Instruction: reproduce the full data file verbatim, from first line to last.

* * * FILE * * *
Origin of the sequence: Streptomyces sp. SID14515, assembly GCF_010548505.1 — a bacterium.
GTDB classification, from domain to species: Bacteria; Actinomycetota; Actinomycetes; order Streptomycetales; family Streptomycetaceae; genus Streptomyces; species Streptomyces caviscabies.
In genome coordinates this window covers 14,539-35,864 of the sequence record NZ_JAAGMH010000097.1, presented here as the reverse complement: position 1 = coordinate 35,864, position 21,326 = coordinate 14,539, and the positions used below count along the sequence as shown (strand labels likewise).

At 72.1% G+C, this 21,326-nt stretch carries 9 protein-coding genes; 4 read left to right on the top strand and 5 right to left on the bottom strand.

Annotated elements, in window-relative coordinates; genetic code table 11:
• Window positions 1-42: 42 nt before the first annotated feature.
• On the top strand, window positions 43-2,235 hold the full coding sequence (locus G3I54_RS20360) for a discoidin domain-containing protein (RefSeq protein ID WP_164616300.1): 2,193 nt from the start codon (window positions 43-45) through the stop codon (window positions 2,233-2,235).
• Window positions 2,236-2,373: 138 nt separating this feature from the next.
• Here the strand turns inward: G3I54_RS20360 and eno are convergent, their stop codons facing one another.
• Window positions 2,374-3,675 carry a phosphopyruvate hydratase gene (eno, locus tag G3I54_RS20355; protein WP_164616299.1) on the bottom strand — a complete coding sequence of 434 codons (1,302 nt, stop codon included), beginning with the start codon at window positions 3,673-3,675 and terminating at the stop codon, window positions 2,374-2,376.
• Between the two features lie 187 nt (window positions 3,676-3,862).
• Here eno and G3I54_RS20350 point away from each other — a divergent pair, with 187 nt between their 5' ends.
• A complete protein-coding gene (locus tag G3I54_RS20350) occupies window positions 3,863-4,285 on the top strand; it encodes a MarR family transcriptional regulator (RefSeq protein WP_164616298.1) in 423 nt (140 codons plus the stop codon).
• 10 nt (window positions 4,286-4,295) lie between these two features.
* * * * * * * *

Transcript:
Origin of the sequence: Streptomyces sp. SID14515, assembly GCF_010548505.1 — a bacterium.
GTDB classification, from domain to species: Bacteria; Actinomycetota; Actinomycetes; order Streptomycetales; family Streptomycetaceae; genus Streptomyces; species Streptomyces caviscabies.
In genome coordinates this window covers 14,539-35,864 of the sequence record NZ_JAAGMH010000097.1, presented here as the reverse complement: position 1 = coordinate 35,864, position 21,326 = coordinate 14,539, and the positions used below count along the sequence as shown (strand labels likewise).

At 72.1% G+C, this 21,326-nt stretch carries 9 protein-coding genes; 4 read left to right on the top strand and 5 right to left on the bottom strand.

Annotated elements, in window-relative coordinates; genetic code table 11:
• Window positions 1-42: 42 nt before the first annotated feature.
• On the top strand, window positions 43-2,235 hold the full coding sequence (locus G3I54_RS20360) for a discoidin domain-containing protein (RefSeq protein ID WP_164616300.1): 2,193 nt from the start codon (window positions 43-45) through the stop codon (window positions 2,233-2,235).
• Window positions 2,236-2,373: 138 nt separating this feature from the next.
• Here the strand turns inward: G3I54_RS20360 and eno are convergent, their stop codons facing one another.
• Window positions 2,374-3,675 carry a phosphopyruvate hydratase gene (eno, locus tag G3I54_RS20355; protein WP_164616299.1) on the bottom strand — a complete coding sequence of 434 codons (1,302 nt, stop codon included), beginning with the start codon at window positions 3,673-3,675 and terminating at the stop codon, window positions 2,374-2,376.
• Between the two features lie 187 nt (window positions 3,676-3,862).
• Here eno and G3I54_RS20350 point away from each other — a divergent pair, with 187 nt between their 5' ends.
• A complete protein-coding gene (locus tag G3I54_RS20350) occupies window positions 3,863-4,285 on the top strand; it encodes a MarR family transcriptional regulator (RefSeq protein WP_164616298.1) in 423 nt (140 codons plus the stop codon).
• 10 nt (window positions 4,286-4,295) lie between these two features.